Photo of Debs speaking to a crowd in Canton, Ohio

Eugene V. Debs: A Man Unafraid by McAlister Coleman

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From a Review by H.L. Mencken in the American Mercury, August 1930.

“Mr. Coleman has told his story very well.”

MR. COLEMAN’S sub-title may seem a bit pretentious, but the record bears it out. Debs was one of those fanatics who are simply unacquainted with the meaning of fear. At a time when practically all of the other Socialists of America were running ignominiously for cover he stood his ground magnificently and went to jail without a quaver. He would have gone to the gallows, I believe, in the same serene and unperturbed manner. Perhaps it is something of a slander to call him a Socialist at all. He died without knowing more than the A B C of Marxism, and had relatively little to do with its chief prophets. The shabbiness of spirit that is their chief mark, at least on this side of the water, was not in him. An ignorant man, and, in more than one way, a childishly silly man, he yet managed to show a singular fineness of character.
Someday, I suppose, his admirers will be comparing him to Lincoln, as Lincoln is compared to Jesus. The likeness is faulty in each case. Lincoln was a far shrewder and more politic fellow than Jesus, and Debs was far braver and more forthright than Lincoln. In old Abe, in fact, the cross-roads politician was always visible. He never did anything without figuring out its consequences to five places of decimals, and when those consequences promised to damage his private fortunes he usually found a good reason to refrain. But Debs banged through life without caring a damn, innocent and cocksure. He got into trouble very often, but I can find no evidence that he was ever bothered by doubts.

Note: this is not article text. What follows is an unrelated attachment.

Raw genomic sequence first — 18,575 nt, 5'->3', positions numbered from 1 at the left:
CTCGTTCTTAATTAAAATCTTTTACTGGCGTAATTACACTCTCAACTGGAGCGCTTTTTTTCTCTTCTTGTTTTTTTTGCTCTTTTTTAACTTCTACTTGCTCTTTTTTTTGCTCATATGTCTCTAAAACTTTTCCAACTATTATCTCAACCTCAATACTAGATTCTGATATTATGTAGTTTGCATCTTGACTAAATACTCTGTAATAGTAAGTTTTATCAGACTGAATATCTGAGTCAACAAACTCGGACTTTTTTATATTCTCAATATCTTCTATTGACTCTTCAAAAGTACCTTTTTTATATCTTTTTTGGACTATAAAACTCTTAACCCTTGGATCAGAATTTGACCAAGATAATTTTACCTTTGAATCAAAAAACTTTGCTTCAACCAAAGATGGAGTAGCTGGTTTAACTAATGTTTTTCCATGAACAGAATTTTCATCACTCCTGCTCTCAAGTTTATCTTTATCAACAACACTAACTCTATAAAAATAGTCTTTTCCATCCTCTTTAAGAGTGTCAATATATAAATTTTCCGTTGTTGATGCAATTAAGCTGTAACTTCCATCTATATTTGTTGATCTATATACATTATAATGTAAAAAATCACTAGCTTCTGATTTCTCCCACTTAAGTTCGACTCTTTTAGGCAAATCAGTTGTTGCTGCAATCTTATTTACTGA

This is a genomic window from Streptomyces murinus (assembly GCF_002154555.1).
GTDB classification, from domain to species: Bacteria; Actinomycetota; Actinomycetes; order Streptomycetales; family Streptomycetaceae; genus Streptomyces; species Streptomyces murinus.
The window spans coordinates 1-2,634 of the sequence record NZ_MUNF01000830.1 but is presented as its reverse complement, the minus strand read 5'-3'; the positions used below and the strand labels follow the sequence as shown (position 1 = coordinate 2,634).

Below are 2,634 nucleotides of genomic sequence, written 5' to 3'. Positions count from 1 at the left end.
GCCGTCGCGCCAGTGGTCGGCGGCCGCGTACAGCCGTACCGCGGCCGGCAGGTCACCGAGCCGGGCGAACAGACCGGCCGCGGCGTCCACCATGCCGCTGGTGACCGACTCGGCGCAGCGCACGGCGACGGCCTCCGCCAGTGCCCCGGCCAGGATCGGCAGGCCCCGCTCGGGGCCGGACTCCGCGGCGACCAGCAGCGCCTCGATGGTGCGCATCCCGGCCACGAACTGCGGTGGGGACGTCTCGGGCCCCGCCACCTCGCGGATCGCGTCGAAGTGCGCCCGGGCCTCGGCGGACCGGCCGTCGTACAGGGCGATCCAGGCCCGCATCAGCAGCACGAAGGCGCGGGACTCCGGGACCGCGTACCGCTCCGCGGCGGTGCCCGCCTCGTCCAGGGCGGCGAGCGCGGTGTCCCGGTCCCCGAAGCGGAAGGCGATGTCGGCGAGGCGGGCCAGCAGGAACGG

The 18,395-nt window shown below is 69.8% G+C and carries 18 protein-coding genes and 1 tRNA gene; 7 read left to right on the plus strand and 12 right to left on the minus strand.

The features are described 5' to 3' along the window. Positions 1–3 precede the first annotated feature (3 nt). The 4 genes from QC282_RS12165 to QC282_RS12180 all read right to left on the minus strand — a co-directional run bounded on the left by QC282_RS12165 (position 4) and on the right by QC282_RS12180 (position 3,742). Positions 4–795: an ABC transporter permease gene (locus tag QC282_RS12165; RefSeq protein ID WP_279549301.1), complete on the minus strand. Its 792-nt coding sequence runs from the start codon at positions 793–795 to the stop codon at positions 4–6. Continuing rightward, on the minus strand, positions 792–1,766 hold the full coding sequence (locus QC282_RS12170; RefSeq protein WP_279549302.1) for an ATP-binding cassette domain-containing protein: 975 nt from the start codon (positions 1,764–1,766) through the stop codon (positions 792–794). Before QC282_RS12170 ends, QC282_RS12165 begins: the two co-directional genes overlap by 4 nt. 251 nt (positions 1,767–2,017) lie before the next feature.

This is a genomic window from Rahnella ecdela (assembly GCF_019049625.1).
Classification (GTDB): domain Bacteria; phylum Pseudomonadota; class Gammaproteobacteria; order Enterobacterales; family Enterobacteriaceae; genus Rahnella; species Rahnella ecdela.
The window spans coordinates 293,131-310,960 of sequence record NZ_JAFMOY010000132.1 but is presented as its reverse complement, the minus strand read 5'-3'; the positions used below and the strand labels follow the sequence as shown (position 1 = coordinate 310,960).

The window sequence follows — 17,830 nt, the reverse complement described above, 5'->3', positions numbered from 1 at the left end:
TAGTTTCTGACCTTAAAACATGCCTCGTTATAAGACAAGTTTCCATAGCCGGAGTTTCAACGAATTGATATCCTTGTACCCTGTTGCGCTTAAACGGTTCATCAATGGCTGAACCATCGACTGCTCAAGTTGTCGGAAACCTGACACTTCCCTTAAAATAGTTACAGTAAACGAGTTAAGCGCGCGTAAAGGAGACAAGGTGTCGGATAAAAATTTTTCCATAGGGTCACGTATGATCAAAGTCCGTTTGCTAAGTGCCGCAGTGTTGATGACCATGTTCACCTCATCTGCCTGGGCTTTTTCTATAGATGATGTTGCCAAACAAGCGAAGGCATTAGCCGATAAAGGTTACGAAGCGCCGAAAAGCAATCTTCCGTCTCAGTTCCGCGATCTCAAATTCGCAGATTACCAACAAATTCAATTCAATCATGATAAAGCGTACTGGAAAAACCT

If common decency ever gets any credit in America, and the schoolbooks are revised accordingly, there will be a chapter in them on the great encounter between Debs and Woodrow Wilson. They never met face to face, for Wilson was in the White House and Debs was in prison; nevertheless, their souls came together, and it was old Gene’s that won hands down.
The conflict between them had been fought out in the world many times before, but never by two such perfect champions. On the side of Wilson were power, eminence, learning, glory, a vast forensic skill, a haughty manner, and the almost unanimous support of the American press and people; on the side of Debs there was only the dignity of an honest and honorable man. Debs remained behind the bars, but Wilson danced naked before the world, exposed to posterity as the abject and pathetic bounder that he was. It was his tragedy that he was not only quite unable to achieve decency himself, but also quite unable to recognize it in other men. When he died Harding turned Debs loose, with a gesture both generous and charming. Thus it remained for a boozy Elk out of the Jimson weed country to teach manners to a Princeton Presbyterian….
The whole labor movement in the United States is in the hands of sleek, oily gentlemen who have learned that it is far more comfortable to make terms with the bosses than to fight them. These gentlemen, as I have said, are well fed and well tailored, and have no sympathy with dreamers. Presently they will be collecting money for a monument to old Sam Gompers. But they will never propose a monument to Debs. • In the long run, however, he will probably be recalled, at all events by romantics. There was genuinely heroic blood in him, though he sacrificed himself to a chimera. Mr. Coleman has told his story very well.

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